Just an observation, following-up on our staff post below on the Des Moines Register poll. Check out Patrick Healy’s article “New Program for Saving Is Proposed by Clinton” in today’s New York Times. An interesting coincidence that candidate Clinton, whose campaign is increasingly being described as a “juggernaut,” (see here, for example) comes out with an innovative federal “401K-style” program on the heels of of the Register poll showing 51 percent of the likely caucus-goers are over age 55. The hunch here is that Clinton’s exceptionally-alert strategists figured this out a long time ago, in addition to the fact that seniors always rule when it comes to turn-out percentage. Heck, the picture with Healy’s article alone almost tells the story. Don’t be surprised by a rash of “me too” proposals suddenly emerging from the rest of the Dem field.
For all of the media coverage and water-coooler buzz about global warming as an issue of concern, it checks in fairly low in priority rankings, when it is listed at all. Most recently, it ranked 7th in a New York Times/CBS News poll conducted 7/9-17.
But such rankings of the importance of issues may understate the depth of concern many people have about global warming. A national survey conducted by Yale University, Gallup and the ClearVision Institute 7-23-26 and released last week indicates that 40% of respondents now say that presidential candidates’ positions on the issue will “strongly influence” their vote in both the presidential primaries and general election.
The survey also found that 85 percent favored requiring automakers to increase the fuel efficiency of cars, trucks and SUVs to 35 mpg, “even if it meant a new car would cost up to $500 more.” In addition, 82 percent of respondents want to require that at least 20 percent of electricity comes from renewable sources, even if it costs an extra $100 annually. However, two-thirds of respondents opposed raising gasoline taxes and 71 percent were against raising electricity taxes to curb carbon emissions.
Democrats have a significant edge in addressing global warming. An NBC News/Wall Street Journal Poll conducted 7/27-30 found that 48 percent of adults said the Democratic Party would do a “better job” of addressing the issue, while only 9 percent favored the Republicans.
Democrats are expected to provide the needed leadership on the issue, a challenge that is proving increasingly difficult for a party well-short of a veto-proof majority. As Daniel W. Reilly explains in his post on the topic at The Politico, “Democrats have held more than 120 hearings on global warming and have delivered countless speeches in this Congress. Yet a climate change bill is still in the drafting stages in the Senate.”
With a president hostile to environmental reform in the white house, enactment of global warming reforms could be more than a year away. But clearly, the low regard the public has for the GOP’s commitment to curb global warming gives Dems an advantage. In light of the alarming greenhouse gas threshold announcement in today’s WaPo, highlighting the difference between the parties on the issue could make a pivotal difference in the ’08 presidential and congressional elections.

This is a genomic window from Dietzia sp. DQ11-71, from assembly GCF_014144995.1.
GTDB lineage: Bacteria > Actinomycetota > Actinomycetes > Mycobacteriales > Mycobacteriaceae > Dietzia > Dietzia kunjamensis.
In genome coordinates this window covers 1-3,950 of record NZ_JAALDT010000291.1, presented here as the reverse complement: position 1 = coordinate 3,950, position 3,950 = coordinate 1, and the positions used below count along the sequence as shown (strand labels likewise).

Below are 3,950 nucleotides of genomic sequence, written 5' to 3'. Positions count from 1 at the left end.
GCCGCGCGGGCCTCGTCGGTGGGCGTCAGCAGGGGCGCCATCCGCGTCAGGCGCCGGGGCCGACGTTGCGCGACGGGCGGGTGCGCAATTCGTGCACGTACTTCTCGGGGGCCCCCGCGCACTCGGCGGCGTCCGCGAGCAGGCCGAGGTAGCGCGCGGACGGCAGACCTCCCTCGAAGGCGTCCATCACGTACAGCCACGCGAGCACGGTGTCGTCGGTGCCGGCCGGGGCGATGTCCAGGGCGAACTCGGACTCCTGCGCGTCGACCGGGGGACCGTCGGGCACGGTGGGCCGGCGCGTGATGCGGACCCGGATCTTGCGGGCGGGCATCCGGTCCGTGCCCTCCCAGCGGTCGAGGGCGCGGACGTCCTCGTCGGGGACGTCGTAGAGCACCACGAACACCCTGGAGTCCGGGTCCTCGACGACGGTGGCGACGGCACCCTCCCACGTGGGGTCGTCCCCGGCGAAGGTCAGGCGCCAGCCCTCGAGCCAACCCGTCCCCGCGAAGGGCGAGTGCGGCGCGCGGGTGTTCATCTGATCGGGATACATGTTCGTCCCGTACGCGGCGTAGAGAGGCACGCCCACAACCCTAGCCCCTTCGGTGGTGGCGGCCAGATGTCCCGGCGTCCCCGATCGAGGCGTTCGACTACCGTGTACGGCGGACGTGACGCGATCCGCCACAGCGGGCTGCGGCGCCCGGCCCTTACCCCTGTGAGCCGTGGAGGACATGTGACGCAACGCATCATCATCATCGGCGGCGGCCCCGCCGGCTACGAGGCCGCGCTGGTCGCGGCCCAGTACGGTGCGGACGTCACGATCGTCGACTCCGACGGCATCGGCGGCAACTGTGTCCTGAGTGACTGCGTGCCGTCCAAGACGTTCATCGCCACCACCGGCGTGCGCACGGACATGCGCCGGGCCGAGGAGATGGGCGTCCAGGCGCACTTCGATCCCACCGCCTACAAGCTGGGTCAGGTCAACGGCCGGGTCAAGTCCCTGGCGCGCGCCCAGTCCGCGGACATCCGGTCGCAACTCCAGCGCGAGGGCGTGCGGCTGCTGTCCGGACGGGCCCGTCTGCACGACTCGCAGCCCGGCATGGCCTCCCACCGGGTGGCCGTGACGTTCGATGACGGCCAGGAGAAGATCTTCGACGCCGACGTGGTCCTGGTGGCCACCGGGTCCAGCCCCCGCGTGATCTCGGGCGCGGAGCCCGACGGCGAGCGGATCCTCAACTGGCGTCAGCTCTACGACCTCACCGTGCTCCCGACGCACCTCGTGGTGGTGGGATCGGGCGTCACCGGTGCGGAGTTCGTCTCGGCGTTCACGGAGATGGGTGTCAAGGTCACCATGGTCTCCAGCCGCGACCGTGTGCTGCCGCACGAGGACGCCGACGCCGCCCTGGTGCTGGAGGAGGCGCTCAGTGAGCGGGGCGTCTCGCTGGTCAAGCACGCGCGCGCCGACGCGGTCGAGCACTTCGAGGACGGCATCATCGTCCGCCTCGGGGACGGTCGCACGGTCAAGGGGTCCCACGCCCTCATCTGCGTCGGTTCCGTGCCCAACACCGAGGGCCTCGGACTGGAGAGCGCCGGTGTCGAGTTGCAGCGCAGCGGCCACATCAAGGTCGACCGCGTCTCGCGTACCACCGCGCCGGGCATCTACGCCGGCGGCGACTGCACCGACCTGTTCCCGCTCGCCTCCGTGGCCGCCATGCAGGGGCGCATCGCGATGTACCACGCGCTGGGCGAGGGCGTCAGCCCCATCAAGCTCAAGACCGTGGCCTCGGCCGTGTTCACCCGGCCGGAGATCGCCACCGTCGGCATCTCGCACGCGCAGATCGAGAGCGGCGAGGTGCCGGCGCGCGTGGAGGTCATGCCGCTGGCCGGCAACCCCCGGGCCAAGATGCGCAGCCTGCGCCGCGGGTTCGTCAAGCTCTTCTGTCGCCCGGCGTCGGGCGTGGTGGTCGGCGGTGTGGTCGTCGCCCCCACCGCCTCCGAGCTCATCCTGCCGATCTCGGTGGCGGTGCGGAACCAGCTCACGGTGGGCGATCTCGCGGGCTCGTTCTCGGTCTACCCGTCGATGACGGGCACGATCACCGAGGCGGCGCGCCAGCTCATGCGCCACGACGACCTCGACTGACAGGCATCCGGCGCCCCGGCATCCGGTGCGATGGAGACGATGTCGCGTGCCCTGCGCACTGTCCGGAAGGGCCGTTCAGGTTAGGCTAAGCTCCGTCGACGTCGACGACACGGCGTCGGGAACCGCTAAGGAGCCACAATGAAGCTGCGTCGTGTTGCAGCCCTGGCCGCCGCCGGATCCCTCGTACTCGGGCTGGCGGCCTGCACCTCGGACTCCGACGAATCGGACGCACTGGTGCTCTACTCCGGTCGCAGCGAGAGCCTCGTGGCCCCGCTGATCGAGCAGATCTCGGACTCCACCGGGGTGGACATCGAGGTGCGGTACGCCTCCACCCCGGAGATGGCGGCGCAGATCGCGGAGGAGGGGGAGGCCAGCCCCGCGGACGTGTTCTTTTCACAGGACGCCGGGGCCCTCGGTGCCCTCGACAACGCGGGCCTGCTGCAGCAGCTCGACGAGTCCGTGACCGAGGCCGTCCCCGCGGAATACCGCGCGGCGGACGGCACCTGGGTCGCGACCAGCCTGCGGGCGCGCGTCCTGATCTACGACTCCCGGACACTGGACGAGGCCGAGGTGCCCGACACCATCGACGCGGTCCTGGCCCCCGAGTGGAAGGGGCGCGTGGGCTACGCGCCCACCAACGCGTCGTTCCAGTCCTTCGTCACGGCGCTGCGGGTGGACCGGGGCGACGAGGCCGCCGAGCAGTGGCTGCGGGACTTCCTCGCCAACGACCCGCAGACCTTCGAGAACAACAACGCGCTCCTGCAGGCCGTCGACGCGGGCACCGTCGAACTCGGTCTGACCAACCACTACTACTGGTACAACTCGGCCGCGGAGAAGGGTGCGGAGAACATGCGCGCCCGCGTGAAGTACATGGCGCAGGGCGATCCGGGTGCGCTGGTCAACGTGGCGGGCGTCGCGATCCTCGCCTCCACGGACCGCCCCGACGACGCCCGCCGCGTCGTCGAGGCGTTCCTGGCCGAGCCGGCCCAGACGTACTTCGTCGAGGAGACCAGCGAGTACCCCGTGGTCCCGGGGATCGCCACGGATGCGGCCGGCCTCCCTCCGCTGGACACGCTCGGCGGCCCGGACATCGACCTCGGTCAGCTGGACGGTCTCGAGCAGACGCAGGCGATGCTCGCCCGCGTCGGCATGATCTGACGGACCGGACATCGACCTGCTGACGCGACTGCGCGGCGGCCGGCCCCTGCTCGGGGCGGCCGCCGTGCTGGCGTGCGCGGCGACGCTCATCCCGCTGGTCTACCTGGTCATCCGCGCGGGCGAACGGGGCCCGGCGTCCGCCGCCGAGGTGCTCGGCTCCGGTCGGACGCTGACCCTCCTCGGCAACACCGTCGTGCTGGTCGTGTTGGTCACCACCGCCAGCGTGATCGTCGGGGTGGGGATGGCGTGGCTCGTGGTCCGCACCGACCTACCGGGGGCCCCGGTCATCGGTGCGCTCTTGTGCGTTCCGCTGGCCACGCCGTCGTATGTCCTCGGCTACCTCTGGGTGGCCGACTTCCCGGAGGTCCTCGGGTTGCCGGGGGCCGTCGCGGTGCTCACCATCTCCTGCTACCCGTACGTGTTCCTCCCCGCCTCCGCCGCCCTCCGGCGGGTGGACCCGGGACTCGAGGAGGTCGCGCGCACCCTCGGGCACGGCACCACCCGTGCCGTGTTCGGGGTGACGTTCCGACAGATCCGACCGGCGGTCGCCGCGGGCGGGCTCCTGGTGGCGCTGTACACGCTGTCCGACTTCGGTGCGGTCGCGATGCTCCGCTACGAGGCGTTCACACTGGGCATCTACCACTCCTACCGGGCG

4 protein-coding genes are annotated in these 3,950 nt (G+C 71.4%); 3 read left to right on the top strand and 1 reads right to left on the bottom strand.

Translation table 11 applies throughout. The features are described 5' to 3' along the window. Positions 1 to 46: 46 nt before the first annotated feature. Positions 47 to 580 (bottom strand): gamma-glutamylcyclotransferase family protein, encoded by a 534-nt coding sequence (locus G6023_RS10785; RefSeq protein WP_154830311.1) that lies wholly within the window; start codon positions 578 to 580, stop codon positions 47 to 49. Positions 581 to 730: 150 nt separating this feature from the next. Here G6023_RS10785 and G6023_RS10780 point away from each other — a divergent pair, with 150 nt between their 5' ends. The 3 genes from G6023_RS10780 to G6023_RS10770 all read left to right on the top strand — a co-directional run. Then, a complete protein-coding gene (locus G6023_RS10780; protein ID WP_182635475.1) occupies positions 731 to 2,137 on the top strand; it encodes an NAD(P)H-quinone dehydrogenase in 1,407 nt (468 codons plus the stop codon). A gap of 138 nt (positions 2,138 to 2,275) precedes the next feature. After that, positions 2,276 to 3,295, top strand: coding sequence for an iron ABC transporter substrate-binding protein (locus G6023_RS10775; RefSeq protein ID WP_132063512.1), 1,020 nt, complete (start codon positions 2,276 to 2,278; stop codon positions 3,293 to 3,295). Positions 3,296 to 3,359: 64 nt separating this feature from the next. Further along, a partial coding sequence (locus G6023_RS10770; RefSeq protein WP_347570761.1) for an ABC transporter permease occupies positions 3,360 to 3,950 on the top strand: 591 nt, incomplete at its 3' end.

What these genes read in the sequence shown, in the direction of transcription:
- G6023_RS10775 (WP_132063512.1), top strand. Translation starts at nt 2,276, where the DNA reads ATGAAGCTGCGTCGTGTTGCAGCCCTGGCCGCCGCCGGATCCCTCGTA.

Democrats are raising some richly-deserved hell about Bush’s behind-closed-doors veto of legislation to increase funding for The State Children’s Health Insurance Program (SCHIP). The bill would have increased the number of impoverished children covered from about 6.6 million children to more than 10 million.
Democrats are now organizing to override the veto. MyDD’s Todd Beeton reports that More than 200 “Rallies For Our Children’s Health” protesting the veto have been scheduled around the country by unions and progressive groups. The legislation passed the Senate by a veto-proof majority, including some conservative Republican Senators. But the bill is believed to be about 15 Republican votes short of the amount needed to override his veto in the House by the October 18 deadline.
An ABC News/Washington Post Poll conducted 9/27-30, found that 63 percent disapproved of Bush’s “handling of health care,” respondents favored Democrats “to do a better job of handling health care” by a margin of 56-26 percent and 72 percent supported the SCHIP increase (25 percent opposed), even when told that “opponents say this goes too far in covering children in families that can afford health insurance on their own.”
In other words, it is hard to imagine a more vulnerable veto for Dems to attack.
Glenn W. Smith, blogging at George Lakoff’s Rockridge Institute web pages, has an interesting idea — publicly asking those voting against the expanded SCHIP coverage to explain their vote to children “who cannot afford treatment for whooping cough or measles, luekemia or juvenile diabetes.”
In addition to the usual neocon ideologue drivel about “federalizing health care,” Bush argues that we can’t afford to insure just 3.4 million additional poor children this year, which would cost about $7 billion yearly, or about the cost of 41 days of the Iraq War. As Health, Education, Labor and Pensions Committee Chairman Senator Edward M. Kennedy put it “Today we learned that the same president who is willing to throw away a half trillion dollars in Iraq is unwilling to spend a small fraction of that amount to bring health care to American children.”